When Buccaneers coach Bruce Arians announced earlier this month that Tom Brady would have to undergo knee surgery at some point this offseason, he noted that the procedure would he a simple "clean-up," however, it seems the surgery might have been slightly more serious than that.
According to Ben Volin of the Boston Globe, the surgery was more than a clean-up and a source even told Volin that when the true nature of the injury comes out, it will "build [Brady's] legend even greater."
If you need proof that the injury might have been more than a minor operation, just look at the timeline for Brady's recovery. Arians said on Wednesday that he's expecting his quarterback to be sidelined for at least four months following the operation on his left knee.
"I think he's probably looking [at] somewhere around June, right now, from what I hear," Arians said of Brady's recovery time, via ESPN.com.
The timeline from Arians could explain a random tweet that Brady sent out earlier this week.
Soooo what am I supposed to do for the next 5 months...?— Tom Brady (@TomBrady) February 21, 2021
Although it might not be related to what Arians said, it would certainly make sense if that's the case. Brady knows he's going to be stuck rehabbing his knee for the next few months, which means there isn't going to be much for him to do, so he's crowd-sourcing ideas for how he should spend his time.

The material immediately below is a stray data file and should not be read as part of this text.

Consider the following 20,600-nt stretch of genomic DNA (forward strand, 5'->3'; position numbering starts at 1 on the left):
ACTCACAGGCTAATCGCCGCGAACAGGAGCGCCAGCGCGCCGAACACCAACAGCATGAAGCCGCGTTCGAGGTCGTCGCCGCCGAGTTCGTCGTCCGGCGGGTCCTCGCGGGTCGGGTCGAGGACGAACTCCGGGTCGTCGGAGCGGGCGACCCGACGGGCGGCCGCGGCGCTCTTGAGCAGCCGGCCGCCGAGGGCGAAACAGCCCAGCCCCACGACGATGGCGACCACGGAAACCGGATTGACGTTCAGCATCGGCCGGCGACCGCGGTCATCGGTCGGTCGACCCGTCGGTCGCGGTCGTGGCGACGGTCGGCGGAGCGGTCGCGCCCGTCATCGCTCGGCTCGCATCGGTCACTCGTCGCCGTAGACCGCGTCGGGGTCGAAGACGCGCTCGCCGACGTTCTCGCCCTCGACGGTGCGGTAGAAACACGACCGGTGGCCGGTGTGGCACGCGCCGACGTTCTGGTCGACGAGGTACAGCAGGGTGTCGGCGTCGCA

Twitter aside, the fact that Brady is likely going to miss the entire spring portion of the offseason isn't that big of a deal. During his final few years in New England, the quarterback regularly skipped the team's offseason training activities (OTAs) so that he could spend more time with this family. Also, Brady might not end up missing anything at all and that's because there's no guarantee that OTAs are even going to happen this year. After all, they were canceled last year due to the pandemic and the NFL has yet to announce how things are going to work this offseason.
Once Brady is healthy, it sounds like Arians would like to see him get together with some of his teammates like the quarterback did last year, but the Buccaneers coach also pointed out the obvious and that's the Brady doesn't need OTAs at this point in his career.
"Wherever they meet and work out -- I'm hoping we have an offseason for the younger players," Arians said. "Tom doesn't need it, but for the younger players -- first-, second- and third-year players -- we've missed two years of player development with where we're at now. We don't need to miss another one."
If there are OTAs this year and Brady does show up, Arians said there would be one big advantage to having his quarterback in attendance, even if he's injured.
"His leadership -- he doesn't have to be out there throwing it anymore," Arians said. "He can be there standing and coach the s--- out of them."
Although no one in Tampa seems too worried about the injury, if I'm the Buccaneers, I'm at least mildly concerned that my soon-to-be 44-year-old quarterback just had a surgery that's going to sideline him for four or five months. Of course, Brady is probably just going to view this as another challenge to overcome and respond by winning four more Super Bowls.
The Buccaneers clearly think that Brady is going to be just fine, because they've already been talking with him about the possibility of an extension with his contract set to expire at the end of the 2021 season.